French regulator Arcep has laid out its 5G roadmap with ambitions to launch the mobile euphoria in at least one major city by 2020, and provide 5G coverage of the main transport routes by 2025.

The plan, which has been given the thumbs up by both Delphine Gény-Stephann, Secretary of State for Economic Affairs and Finance and Mounir Mahjoubi, Secretary of State for Digital Affairs, will aim to retain French competitiveness in the digital era as Europeans look like they are losing touch with the US and the leading nations in Asia. Along with the headline 2020 and 2025 objectives of the roadmap, Arcep has also outlined the underlying ambitions; free up and allocate radio frequencies, the development of new uses, encourage new infrastructure investments and a communications strategy which will keep the public informed.

Aside from the complicated task of freeing up the 3.4-3.8 GHz, 26 GHz and the 1.5 GHz bands, Arcep will also manage a number of working groups to define the technical conditions for using the bands, to avoid interference between 5G networks and with existing applications, as well establish the allocation procedures and timetable to enable 5G service launches in 2020. Elsewhere, the regulator will also assess the feasibility of network sharing, which might prove to be a complicated task in a market where the telcos are not necessarily on the friendliest of terms.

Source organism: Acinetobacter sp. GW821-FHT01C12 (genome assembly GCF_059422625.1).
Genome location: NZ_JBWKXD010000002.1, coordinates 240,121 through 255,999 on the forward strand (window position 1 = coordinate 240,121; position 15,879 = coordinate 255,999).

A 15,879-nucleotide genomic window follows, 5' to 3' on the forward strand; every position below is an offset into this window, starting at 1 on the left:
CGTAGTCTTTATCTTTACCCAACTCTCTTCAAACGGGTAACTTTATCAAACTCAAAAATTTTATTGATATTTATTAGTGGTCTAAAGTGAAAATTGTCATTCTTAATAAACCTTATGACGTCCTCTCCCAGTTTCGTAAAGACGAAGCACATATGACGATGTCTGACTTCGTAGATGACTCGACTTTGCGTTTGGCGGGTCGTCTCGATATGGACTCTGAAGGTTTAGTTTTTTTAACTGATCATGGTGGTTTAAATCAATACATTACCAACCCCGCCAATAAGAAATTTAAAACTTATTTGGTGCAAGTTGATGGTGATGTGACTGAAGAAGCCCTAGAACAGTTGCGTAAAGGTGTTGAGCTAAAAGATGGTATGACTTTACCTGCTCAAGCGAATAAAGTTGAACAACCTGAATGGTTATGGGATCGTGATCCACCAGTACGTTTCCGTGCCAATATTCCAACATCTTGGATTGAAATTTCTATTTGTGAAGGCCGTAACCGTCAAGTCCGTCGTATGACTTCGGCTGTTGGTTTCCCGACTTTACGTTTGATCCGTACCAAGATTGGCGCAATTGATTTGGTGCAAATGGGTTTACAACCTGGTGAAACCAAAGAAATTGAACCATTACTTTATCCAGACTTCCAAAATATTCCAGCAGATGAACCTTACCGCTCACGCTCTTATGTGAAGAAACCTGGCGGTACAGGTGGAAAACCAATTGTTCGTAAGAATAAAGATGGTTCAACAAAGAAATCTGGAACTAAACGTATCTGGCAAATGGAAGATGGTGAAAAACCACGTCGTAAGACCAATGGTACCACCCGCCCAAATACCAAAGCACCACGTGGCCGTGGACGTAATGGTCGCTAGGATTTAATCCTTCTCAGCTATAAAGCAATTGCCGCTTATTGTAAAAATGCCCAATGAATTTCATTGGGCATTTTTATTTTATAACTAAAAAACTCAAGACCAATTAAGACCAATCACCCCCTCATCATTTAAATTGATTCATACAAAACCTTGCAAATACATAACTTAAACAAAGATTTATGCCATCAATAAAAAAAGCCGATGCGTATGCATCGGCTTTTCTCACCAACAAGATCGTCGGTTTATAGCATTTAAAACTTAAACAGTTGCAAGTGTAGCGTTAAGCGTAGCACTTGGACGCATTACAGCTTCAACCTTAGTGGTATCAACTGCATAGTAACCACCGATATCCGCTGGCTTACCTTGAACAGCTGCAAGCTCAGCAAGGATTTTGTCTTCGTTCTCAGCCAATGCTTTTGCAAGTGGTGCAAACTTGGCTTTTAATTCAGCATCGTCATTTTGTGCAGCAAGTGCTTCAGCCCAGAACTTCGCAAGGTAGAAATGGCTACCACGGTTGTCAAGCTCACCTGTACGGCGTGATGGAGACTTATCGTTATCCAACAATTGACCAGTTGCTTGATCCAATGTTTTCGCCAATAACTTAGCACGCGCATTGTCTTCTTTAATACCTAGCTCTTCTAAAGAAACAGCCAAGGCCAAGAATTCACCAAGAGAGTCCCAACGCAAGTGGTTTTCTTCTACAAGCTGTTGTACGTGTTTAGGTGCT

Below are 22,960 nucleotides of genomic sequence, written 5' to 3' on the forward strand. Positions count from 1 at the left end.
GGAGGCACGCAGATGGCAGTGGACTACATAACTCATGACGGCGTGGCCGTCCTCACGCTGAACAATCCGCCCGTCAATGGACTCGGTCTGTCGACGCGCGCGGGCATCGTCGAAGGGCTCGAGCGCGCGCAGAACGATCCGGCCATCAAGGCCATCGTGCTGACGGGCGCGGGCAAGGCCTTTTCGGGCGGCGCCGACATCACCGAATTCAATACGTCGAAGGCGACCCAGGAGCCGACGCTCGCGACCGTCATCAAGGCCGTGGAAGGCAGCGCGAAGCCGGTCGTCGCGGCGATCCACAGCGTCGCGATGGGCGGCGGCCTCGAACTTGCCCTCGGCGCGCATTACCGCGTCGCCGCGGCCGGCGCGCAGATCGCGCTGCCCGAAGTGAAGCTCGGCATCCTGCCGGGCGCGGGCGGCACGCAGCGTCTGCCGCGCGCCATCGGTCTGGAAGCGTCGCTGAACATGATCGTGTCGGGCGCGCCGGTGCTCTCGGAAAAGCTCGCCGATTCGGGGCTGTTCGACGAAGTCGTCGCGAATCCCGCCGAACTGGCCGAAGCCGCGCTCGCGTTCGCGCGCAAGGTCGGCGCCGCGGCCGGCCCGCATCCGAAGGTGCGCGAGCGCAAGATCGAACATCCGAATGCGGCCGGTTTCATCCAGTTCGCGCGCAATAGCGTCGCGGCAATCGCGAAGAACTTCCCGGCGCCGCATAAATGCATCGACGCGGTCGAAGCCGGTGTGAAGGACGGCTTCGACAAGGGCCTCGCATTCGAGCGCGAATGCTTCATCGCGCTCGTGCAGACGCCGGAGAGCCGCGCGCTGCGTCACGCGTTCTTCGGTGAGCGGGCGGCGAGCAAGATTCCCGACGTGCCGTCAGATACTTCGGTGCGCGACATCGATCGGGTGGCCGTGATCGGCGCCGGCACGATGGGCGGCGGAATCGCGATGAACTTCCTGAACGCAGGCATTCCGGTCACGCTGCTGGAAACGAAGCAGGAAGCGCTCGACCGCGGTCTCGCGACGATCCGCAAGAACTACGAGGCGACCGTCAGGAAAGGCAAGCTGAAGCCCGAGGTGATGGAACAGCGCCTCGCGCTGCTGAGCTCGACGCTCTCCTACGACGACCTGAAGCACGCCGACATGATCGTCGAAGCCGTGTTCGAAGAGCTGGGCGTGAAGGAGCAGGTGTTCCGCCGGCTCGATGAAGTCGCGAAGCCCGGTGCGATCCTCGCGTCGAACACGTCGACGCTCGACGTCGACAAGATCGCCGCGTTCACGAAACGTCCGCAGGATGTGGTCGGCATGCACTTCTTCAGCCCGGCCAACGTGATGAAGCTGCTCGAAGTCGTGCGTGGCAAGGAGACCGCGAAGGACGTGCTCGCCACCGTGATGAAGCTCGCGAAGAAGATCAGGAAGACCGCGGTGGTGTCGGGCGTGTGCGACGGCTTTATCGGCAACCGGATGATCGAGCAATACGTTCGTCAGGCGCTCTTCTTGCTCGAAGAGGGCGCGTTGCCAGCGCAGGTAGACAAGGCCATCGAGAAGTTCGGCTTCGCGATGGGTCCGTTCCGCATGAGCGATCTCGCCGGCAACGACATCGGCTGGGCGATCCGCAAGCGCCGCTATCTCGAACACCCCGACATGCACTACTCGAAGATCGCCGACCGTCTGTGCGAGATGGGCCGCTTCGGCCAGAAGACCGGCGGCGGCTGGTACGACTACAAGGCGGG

Although it has been a slow start for the French, there does seem to be some gathering momentum. Arcep opened a 5G Pilot window in January of this year, and has approved 22 trials in the 3.4-3.8 GHz band since that point. The majority of these trials are based in Paris, though Arcep has prioritized cohesion in the ecosystem as a means to success for 5G. Aside from the network sharing ambitions, the regulator is also targeting a mobilisation of the start-up community through briefings and education programmes, ensuring this segment hits the ground running.

Setting out the roadmap for the delivery of 5G is the first step in the right direction, but now comes the complicated jobs for Arcep; making sure everyone does what they are supposed to. Local authorities seem to be playing a more notable role here than in many other areas, perhaps owing to the size of the country and the increased isolation of some communities in comparison to other nations. A necessary step, but making sure these paper pushers do not slow-down the rollout will be a difficult task.